In the readings for this Sunday, Oct. 15, God gives us a wedding feast as an image of heaven. Weddings are a celebration of a covenant relationship; a shared loved that’s meant to bring fulfillment and joy. Heaven is where our relationship with God is fulfilled, and our joy is completed.
by Jen Schlameuss-Perry
The readings for this Sunday, Oct. 15, offers us a little taste of heaven. God presents Godself as a husband to Israel and to the Church throughout Scripture. That intimate, loving relationship is what God wants for us on earth, and becomes an eternal celebration in heaven. God reminds us that, though things aren’t perfect in our world, they will be when we get to the next one. All of our sadness will be removed, and we’ll enjoy being in God’s presence forever and have everything we want. But, to be able to enjoy heaven, we have to be spiritually prepared. We can’t have anything in the way of our relationship with God.
On this mountain the LORD of hosts will provide for all peoples a feast of rich food and choice wines, juicy, rich food and pure, choice wines.
I shall live in the house of the Lord all the days of my life.
Philippians 4:12-14, 19-20
My God will fully supply whatever you need, in accord with his glorious riches in Christ Jesus.
The kingdom of heaven may be likened to a king who gave a wedding feast for his son.
You can read the full text of this Sunday’s readings here:
The first reading from Isaiah shares a vision of what our relationship with God could be like–what God wants our relationship to be like. God wants to remove our sin, sadness, and everything that prevents us from being face to face with God. He tells us that there will be a feast with the best foods and drinks that we can imagine. This is what heaven will be like.
Paul tells us in the second reading that although he happened to be going through a tough time (he was in jail), he was grateful for the support of his friends. He knew that with their help, and more importantly, with God’s help, everything would be all right in the end.
The Gospel is a parable about a king who threw a wedding feast for his son. As usual this is symbolic: the king is God, the son is Jesus, and the feast is heaven. The guests refused to come; they were the chosen people who had already been introduced to God, but who weren’t interested in doing what it took to be in relationship with God. So, since they wouldn’t come, the king invited everybody else (pagans and sinners). They were all happy to come, and to get ready properly…except for one man. He shows up dressed wrong. Now, God wouldn’t kick someone out of heaven just for not having nice clothes. His dress represented the fact that he didn’t prepare himself properly for heaven by living the life that God calls us to live. Living holy lives of service make our hearts open and ready to accept the gifts that God wants to give us.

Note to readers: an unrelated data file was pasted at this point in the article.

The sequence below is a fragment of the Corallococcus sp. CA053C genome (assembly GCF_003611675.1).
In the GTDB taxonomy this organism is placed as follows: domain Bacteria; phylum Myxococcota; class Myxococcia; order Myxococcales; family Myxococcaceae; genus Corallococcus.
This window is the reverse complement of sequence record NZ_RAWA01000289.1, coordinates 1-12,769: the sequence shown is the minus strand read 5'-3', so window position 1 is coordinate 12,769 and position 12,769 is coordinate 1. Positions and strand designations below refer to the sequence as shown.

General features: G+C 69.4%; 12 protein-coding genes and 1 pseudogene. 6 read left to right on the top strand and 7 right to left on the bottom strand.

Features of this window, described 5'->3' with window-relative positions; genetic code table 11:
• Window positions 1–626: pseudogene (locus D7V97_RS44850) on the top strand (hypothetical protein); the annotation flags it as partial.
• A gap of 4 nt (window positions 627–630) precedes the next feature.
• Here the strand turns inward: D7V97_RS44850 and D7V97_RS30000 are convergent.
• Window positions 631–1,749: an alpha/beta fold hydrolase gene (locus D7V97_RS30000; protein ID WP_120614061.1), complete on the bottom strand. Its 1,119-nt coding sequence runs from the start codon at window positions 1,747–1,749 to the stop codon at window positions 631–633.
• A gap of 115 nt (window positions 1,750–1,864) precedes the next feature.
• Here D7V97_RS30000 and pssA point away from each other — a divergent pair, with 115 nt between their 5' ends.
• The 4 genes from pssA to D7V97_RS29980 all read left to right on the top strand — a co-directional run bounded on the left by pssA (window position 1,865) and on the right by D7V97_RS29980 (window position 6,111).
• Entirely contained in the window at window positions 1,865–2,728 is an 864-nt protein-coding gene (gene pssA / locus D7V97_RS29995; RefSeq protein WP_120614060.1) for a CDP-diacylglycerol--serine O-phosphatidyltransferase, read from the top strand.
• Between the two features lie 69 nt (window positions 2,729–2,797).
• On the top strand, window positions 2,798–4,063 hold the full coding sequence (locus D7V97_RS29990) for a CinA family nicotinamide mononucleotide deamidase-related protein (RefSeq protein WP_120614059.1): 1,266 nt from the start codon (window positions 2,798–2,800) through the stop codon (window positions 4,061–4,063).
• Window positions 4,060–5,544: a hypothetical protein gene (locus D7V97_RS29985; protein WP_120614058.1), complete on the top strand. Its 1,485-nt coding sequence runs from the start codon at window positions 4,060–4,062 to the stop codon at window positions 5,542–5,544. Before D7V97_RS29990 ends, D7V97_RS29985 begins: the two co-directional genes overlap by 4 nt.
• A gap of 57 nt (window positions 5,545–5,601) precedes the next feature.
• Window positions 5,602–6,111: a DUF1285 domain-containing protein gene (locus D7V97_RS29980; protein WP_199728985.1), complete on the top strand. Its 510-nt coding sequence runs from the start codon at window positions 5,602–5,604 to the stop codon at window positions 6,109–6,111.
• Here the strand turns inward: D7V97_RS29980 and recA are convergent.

Have you ever been to a wedding? If so, what did you like most about it? If you haven’t, what do you think it would be like?
The garment that the man was lacking was good deeds (we’re told in the letters of Paul that we should be “clothed in Christ” which happens when we live like Jesus). It also represents our baptismal garment–the garment that we’re given at our baptism that symbolizes Jesus’ victory over sin and death. How do you get dressed up for God? How does they way you live your life, and your baptism, prepare you for heaven?
When you’re going through tough times, what gives you the encouragement to keep going? What helps you to know that it’s going to be okay? What role does your belief in heaven play in that encouragement? What does your marriage, or someone else’s marriage reveal to you about heaven? (Lots of questions today–pick the ones that speak to you most).
A little lectio
The ancient practice of prayerfully reflecting on bits of Scripture is known as lectio divina. Want to try it out with your family? Head over to Lectio Divina for Kids to find out how to adapt this prayer practice for your kids.
A little Bible study
Want to do a little Bible study with your kids? Here are some tips:
- During Ordinary Time, the Church pairs the Old Testament and New Testament readings in a way that each sheds light on the other. Ask your kids to look for the common theme connecting the two readings. (Sometimes it’s obvious, sometimes it is subtle.) How does the “dialogue” between the readings help you understand them better?
- Get a New American Bible, Revised Edition, and take a look at the footnotes for these readings. How do they change your understanding of what is going on?
- Take a look at the context for the readings—what happens before, or after?
- Read the NABRE’s introduction to the book of the Bible that the readings are taken from. How does that help you understand the readings?
- If you don’t have a copy of the NABRE at home, you can view it online at the USCCB website at the Daily Readings web page. (The link will take you to today’s reading; click forward or backward on the dates to get to Sunday’s readings.)
For even more resources for breaking open this Sunday’s readings, head over to The Sunday Website.
The image for Breaking Open the Word at Home is taken from a 17th century illuminated manuscript by an anonymous (but very talented) artist. The text is from the beginning of the Book of Sirach, chapter 1, verses 1-12, which begins: “All wisdom is from the Lord and remains with him forever.”